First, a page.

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Oklahoma Announces Broadband Initiative

in Broadband Data/Recovery Act/States by

WASHINGTON, June 24, 2010 –Oklahoma has announced its broadband initiative which will consist of two phases; the first phase will be mapping and data collection with the second phase consisting of broadband expansion.

In an innovative move by the Oklahoma Office of State Finance the state will ask citizens of the state to report their broadband speeds. The office was given a $2.1million grant to conduct their data collection and mapping effort.

In the first phase, they will collect data via the website and other unspecified activities. “This data will be consolidated onto a map of Oklahoma depicting what areas of the state are served, underserved and unserved by broadband. This will enable Oklahoma’s technology community to integrate information among the government, non-government, and private sectors, and for policy leaders to use comprehensive mapping data to make decisions for the allocation of resources to unserved and underserved areas.”

The expansion phase will be funded through three Broadband Technology Opportunities Grants which the state received with a grant total of $66.6million. The first grant awarded to Allegiance Communications for infrastructure to develop a fiber to the home project that spans Oklahoma along with Arkansas, Kansas, and Texas.  The project will give users a 20Mbps down and 4Mbps speeds and provide service to “12,700 households and 230 businesses in the four-state region. The project intends to directly connect 72 community anchor institutions, including 16 city halls, 12 police stations, 16 fire stations, 11 libraries, 16 schools, and one hospital.”

The second infrastructure grant given to Pine Telephone Company will provide service to “Isolated Southeastern Oklahoma/Choctaw Nation project plans to deliver affordable wireless broadband service to underserved areas of Southeastern Oklahoma, including the Tribal lands of the Choctaw Nation and its 10 counties.” The service will provide speeds of 3mbps down via 3G connections.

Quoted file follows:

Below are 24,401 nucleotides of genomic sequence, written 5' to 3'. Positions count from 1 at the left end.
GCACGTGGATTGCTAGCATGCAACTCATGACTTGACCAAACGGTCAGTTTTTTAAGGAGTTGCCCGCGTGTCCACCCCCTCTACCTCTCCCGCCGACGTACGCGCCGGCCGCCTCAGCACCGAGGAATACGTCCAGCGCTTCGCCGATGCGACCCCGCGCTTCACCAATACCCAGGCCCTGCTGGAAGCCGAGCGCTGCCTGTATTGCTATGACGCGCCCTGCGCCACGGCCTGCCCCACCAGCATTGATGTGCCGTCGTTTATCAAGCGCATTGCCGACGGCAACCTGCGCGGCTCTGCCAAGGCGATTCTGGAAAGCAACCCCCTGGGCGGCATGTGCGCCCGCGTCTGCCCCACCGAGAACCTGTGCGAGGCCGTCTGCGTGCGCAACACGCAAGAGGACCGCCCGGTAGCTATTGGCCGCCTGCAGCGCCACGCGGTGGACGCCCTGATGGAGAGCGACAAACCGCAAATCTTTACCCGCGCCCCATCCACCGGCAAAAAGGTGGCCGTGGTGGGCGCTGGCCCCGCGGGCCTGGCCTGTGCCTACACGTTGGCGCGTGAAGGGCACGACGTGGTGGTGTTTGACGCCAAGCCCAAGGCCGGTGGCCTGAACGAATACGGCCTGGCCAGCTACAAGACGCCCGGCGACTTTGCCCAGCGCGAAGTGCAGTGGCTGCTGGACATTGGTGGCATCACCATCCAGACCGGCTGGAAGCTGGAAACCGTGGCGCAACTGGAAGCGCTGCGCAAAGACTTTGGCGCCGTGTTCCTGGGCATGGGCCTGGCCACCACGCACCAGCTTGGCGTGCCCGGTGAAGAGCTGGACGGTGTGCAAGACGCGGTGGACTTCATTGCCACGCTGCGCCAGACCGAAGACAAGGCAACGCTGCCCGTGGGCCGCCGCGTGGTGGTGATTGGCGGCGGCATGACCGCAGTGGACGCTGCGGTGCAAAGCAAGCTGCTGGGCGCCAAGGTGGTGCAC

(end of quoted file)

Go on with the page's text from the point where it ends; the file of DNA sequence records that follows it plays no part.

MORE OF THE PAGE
The final grant was given to One Economy which will spread $28.6 across 31 states and the District of Columbia to establish sustainable broadband adoption programs. “The project plans to implement four principal programs: training 2,500 youth to become “Digital Connectors” who will then provide digital literacy training to others in their communities; deploying localized broadband networks in public housing developments; developing online content and applications aimed at low-income, low-literacy audiences.”

Rahul Gaitonde has been writing for since the fall of 2009, and in May of 2010 he became Deputy Editor. He was a fellow at George Mason University’s Long Term Governance Project, a researcher at the International Center for Applied Studies in Information Technology and worked at the National Telecommunications and Information Administration. He holds a Masters of Public Policy from George Mason University, where his research focused on the economic and social benefits of broadband expansion. He has written extensively about Universal Service Fund reform, the Broadband Technology Opportunities Program and the Broadband Data Improvement Act

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